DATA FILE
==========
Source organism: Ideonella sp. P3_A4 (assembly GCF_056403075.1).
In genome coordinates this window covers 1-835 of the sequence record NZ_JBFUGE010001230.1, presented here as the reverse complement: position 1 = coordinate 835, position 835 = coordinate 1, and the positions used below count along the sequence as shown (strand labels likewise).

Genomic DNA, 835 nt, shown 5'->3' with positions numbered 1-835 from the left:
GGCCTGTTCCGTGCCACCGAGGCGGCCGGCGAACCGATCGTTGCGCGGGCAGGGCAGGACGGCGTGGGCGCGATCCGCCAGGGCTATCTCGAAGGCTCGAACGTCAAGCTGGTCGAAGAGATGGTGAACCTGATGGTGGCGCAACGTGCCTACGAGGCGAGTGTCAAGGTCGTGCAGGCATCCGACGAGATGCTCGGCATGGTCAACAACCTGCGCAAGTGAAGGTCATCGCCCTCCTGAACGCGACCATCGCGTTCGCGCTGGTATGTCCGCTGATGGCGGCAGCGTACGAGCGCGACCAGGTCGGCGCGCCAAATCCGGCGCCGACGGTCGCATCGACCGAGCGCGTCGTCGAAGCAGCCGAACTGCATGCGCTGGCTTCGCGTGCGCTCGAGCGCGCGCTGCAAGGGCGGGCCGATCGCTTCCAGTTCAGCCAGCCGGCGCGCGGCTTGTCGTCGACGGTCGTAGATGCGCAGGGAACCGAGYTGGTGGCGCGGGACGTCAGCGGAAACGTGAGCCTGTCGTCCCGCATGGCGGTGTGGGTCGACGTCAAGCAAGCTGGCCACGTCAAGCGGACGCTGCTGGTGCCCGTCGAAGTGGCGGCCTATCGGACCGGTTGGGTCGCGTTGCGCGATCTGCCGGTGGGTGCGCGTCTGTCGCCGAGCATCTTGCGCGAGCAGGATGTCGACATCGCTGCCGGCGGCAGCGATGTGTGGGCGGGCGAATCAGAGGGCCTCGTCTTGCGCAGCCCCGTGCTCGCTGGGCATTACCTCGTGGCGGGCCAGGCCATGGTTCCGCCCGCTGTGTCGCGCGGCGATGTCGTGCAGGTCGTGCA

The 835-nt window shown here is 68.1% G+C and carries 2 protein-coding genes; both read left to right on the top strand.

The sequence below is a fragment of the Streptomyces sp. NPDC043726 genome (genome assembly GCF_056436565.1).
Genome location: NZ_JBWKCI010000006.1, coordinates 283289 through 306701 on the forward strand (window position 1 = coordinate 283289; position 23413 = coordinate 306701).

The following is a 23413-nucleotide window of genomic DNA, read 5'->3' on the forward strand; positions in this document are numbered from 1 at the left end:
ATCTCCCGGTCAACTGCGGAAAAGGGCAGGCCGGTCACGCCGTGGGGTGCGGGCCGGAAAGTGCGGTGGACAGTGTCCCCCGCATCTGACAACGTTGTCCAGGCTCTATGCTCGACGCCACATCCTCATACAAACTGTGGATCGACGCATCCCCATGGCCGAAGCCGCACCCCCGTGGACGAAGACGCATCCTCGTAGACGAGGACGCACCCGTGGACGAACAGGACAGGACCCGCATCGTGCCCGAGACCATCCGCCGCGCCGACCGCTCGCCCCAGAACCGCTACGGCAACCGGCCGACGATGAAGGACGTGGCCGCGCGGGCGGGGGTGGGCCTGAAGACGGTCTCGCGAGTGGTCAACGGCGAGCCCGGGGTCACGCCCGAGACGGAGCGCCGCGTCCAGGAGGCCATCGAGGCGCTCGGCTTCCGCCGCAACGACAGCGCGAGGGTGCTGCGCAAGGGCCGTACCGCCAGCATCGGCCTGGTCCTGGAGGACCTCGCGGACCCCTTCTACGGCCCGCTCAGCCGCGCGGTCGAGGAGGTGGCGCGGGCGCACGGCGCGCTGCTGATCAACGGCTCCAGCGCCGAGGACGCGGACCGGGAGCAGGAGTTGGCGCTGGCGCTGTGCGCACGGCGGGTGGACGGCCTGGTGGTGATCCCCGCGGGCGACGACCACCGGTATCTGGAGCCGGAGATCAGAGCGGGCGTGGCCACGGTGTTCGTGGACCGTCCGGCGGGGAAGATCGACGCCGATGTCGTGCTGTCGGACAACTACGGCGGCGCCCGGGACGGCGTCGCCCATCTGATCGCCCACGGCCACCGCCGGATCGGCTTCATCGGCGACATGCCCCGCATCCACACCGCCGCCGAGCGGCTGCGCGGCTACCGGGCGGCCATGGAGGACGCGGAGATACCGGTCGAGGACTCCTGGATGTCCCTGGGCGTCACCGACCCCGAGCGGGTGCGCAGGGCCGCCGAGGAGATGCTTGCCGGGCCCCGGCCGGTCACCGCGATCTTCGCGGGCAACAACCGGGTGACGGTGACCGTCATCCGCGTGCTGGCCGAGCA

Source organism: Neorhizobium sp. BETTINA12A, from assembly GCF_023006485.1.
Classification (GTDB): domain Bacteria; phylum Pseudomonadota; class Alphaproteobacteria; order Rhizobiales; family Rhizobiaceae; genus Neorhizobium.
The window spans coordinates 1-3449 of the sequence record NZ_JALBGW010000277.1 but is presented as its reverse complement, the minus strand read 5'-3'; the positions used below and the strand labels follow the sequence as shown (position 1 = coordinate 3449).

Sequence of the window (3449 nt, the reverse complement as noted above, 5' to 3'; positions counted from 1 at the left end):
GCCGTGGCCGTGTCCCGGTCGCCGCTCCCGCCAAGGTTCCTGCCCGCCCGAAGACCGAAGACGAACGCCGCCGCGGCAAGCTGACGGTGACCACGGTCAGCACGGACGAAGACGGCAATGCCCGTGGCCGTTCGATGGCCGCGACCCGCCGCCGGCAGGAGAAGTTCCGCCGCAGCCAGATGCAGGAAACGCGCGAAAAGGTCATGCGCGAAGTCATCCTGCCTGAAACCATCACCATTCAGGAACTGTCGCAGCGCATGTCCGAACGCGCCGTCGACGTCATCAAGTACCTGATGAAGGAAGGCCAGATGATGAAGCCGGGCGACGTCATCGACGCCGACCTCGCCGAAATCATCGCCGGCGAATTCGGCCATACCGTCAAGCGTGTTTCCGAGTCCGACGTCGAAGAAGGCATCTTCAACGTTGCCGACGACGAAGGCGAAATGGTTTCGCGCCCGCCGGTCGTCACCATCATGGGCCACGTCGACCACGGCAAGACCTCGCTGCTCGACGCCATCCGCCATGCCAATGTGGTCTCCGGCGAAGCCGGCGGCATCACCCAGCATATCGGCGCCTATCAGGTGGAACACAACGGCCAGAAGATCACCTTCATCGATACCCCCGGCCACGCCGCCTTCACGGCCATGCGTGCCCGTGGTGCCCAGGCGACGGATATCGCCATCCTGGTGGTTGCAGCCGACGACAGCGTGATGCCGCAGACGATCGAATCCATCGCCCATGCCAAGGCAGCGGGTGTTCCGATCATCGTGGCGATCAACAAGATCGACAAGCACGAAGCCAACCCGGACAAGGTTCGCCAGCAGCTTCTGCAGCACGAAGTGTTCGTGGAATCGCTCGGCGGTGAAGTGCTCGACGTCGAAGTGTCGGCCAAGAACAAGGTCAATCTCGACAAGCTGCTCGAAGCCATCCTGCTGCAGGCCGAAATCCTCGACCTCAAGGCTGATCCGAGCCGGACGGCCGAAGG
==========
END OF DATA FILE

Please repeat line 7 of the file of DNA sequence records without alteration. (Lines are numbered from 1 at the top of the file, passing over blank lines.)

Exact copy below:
Genome location: NZ_JBWKCI010000006.1, coordinates 283289 through 306701 on the forward strand (window position 1 = coordinate 283289; position 23413 = coordinate 306701).